Monsignor Georg Ratzinger at the exposition./ Alexey Gotovsky / ACI Prensa
Benedict XVI’s personal secretary, Archbishop Georg Ganswein, inaugurated an exhibition in Rome to commemorate the 70th anniversary of Joseph Ratzinger’s ordination to the priesthood and his first Mass, which took place in Bavaria on June 29, 1951.
The initiative was promoted by the Vatican’s Joseph Ratzinger-Benedict XVI Foundation, the Pontifical Committee for Historical Sciences and the Museum of the Popes.
This exhibition contains objects that belong to Pope Emeritus Benedict XVI, leaving his residence at the Mater Ecclesiae Monastery for the first time, and photographs that cover the life of Joseph Ratzinger.
The initiative will be open to the public beginning June 29 at the Arte Poli Gallery at 88 Borgo Vittorio street in Rome.
Speaking to EWTN, Archbishop Ganswein said the display features “parts of his life, parts of his heart,” speaking of Ratzinger; it also features “different objects from various periods of his life, from his First Communion, to the chasuble he still uses now when he celebrates Mass in the Mater Ecclesiae Chapel.”
“It spans his life which is shown with these few objects that he has given for this exhibition” and also is a way to give thanks “ that the Lord has given him so many years, 70 years of priesthood is an extraordinary thing,” the German archbishop said.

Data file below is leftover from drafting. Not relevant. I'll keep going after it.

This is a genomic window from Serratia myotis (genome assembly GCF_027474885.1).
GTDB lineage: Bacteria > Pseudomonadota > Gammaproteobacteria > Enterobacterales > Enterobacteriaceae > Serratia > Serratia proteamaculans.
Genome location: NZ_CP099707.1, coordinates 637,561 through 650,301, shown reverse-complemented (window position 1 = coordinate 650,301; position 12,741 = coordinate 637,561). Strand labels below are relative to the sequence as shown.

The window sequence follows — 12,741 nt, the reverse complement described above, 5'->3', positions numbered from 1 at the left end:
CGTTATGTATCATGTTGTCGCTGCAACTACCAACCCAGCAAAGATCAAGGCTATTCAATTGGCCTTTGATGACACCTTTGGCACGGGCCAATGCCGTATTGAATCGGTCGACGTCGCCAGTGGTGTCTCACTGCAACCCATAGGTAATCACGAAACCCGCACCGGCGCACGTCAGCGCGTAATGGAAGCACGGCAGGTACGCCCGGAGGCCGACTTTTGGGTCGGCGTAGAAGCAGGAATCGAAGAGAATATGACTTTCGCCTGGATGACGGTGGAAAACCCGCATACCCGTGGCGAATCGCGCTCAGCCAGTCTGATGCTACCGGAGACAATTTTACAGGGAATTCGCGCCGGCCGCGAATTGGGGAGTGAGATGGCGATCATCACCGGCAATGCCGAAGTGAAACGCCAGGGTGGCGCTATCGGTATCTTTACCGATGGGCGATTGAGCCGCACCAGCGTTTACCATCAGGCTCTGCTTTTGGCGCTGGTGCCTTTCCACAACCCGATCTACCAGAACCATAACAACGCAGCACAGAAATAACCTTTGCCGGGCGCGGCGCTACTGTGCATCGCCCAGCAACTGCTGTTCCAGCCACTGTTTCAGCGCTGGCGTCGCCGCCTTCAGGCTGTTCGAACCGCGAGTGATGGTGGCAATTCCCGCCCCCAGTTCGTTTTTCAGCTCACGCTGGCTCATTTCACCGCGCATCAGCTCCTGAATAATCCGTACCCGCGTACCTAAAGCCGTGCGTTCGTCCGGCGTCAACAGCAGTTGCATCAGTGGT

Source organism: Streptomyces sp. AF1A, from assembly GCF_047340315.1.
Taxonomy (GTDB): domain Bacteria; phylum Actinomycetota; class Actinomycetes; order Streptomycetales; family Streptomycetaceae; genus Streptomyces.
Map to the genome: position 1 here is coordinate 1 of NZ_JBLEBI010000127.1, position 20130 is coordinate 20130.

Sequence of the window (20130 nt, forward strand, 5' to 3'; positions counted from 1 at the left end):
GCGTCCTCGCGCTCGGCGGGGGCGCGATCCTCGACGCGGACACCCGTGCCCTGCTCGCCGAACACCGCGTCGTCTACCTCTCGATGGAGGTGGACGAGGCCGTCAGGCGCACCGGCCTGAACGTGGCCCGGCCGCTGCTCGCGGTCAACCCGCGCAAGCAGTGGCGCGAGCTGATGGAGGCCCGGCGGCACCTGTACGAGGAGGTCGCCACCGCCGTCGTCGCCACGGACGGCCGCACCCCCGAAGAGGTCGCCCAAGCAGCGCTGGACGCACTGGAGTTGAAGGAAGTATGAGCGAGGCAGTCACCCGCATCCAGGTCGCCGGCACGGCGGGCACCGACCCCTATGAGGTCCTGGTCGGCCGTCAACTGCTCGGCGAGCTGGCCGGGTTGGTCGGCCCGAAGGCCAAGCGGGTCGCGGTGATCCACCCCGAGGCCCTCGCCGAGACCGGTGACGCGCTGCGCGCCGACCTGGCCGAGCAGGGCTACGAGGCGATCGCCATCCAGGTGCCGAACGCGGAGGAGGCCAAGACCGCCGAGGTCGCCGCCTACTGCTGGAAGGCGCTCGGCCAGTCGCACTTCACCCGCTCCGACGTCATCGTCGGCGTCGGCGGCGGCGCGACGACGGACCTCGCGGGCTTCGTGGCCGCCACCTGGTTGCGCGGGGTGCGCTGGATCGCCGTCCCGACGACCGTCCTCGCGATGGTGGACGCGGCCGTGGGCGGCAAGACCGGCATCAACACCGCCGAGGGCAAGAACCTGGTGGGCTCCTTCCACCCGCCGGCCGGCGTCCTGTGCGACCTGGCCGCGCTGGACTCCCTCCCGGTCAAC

Ganswein said that when Benedict learned of this initiative “he was surprised and delighted.”
“He was very happy because being a priest for him is the most important thing in his life. He lived to be a priest, he lived as a priest. For him, it is the most important thing. The content of his entire life, and I believe that for him it was also remembering all the things that he has received from the Lord.” he said.
Benedict XVI’s personal secretary said that due to the former pope’s “age and lack of strength, nothing will be done in public” on his ordination anniversary of June 29.
Benedict XVI will celebrate the June 29 Mass in private in the Mater Ecclesiae chapel; however, some men who sang in Regensburg, Germany, when his brother was the choirmaster, will also be there.
This group of six men are between 40 and 65 years old and will come to the Mass in the chapel “to sing a beautiful Mass by a German composer.” For the pope emeritus “this is a joy,” Ganswein said, adding that Benedict will be very pleased when it takes place.